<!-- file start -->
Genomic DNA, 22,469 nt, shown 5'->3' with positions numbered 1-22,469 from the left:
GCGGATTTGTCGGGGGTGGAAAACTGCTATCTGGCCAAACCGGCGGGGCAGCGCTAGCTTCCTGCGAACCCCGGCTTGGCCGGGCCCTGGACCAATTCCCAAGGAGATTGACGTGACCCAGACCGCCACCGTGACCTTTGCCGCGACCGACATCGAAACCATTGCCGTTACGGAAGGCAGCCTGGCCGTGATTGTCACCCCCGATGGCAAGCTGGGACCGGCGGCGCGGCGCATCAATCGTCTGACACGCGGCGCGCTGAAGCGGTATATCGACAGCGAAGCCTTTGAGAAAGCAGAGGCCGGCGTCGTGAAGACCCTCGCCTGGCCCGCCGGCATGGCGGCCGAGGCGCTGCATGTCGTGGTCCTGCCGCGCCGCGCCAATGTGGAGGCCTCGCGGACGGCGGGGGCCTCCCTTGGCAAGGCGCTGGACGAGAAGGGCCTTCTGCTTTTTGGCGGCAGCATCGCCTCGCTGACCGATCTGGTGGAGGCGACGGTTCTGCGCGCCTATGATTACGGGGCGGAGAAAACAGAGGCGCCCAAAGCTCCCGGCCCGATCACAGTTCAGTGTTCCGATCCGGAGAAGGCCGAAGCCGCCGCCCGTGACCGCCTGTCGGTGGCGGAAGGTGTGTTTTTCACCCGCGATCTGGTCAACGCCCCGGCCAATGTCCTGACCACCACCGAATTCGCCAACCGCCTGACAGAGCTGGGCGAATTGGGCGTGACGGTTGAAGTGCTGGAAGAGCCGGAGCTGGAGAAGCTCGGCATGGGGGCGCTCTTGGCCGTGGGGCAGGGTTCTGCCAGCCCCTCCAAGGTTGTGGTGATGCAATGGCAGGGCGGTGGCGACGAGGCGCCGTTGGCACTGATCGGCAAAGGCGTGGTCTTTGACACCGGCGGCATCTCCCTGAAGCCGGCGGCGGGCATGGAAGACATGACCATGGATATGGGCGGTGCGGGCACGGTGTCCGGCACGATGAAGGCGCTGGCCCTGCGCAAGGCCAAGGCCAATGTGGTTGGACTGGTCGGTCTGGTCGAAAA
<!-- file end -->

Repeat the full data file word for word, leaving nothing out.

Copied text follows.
Genomic DNA, 22,469 nt, shown 5'->3' with positions numbered 1-22,469 from the left:
GCGGATTTGTCGGGGGTGGAAAACTGCTATCTGGCCAAACCGGCGGGGCAGCGCTAGCTTCCTGCGAACCCCGGCTTGGCCGGGCCCTGGACCAATTCCCAAGGAGATTGACGTGACCCAGACCGCCACCGTGACCTTTGCCGCGACCGACATCGAAACCATTGCCGTTACGGAAGGCAGCCTGGCCGTGATTGTCACCCCCGATGGCAAGCTGGGACCGGCGGCGCGGCGCATCAATCGTCTGACACGCGGCGCGCTGAAGCGGTATATCGACAGCGAAGCCTTTGAGAAAGCAGAGGCCGGCGTCGTGAAGACCCTCGCCTGGCCCGCCGGCATGGCGGCCGAGGCGCTGCATGTCGTGGTCCTGCCGCGCCGCGCCAATGTGGAGGCCTCGCGGACGGCGGGGGCCTCCCTTGGCAAGGCGCTGGACGAGAAGGGCCTTCTGCTTTTTGGCGGCAGCATCGCCTCGCTGACCGATCTGGTGGAGGCGACGGTTCTGCGCGCCTATGATTACGGGGCGGAGAAAACAGAGGCGCCCAAAGCTCCCGGCCCGATCACAGTTCAGTGTTCCGATCCGGAGAAGGCCGAAGCCGCCGCCCGTGACCGCCTGTCGGTGGCGGAAGGTGTGTTTTTCACCCGCGATCTGGTCAACGCCCCGGCCAATGTCCTGACCACCACCGAATTCGCCAACCGCCTGACAGAGCTGGGCGAATTGGGCGTGACGGTTGAAGTGCTGGAAGAGCCGGAGCTGGAGAAGCTCGGCATGGGGGCGCTCTTGGCCGTGGGGCAGGGTTCTGCCAGCCCCTCCAAGGTTGTGGTGATGCAATGGCAGGGCGGTGGCGACGAGGCGCCGTTGGCACTGATCGGCAAAGGCGTGGTCTTTGACACCGGCGGCATCTCCCTGAAGCCGGCGGCGGGCATGGAAGACATGACCATGGATATGGGCGGTGCGGGCACGGTGTCCGGCACGATGAAGGCGCTGGCCCTGCGCAAGGCCAAGGCCAATGTGGTTGGACTGGTCGGTCTGGTCGAAAA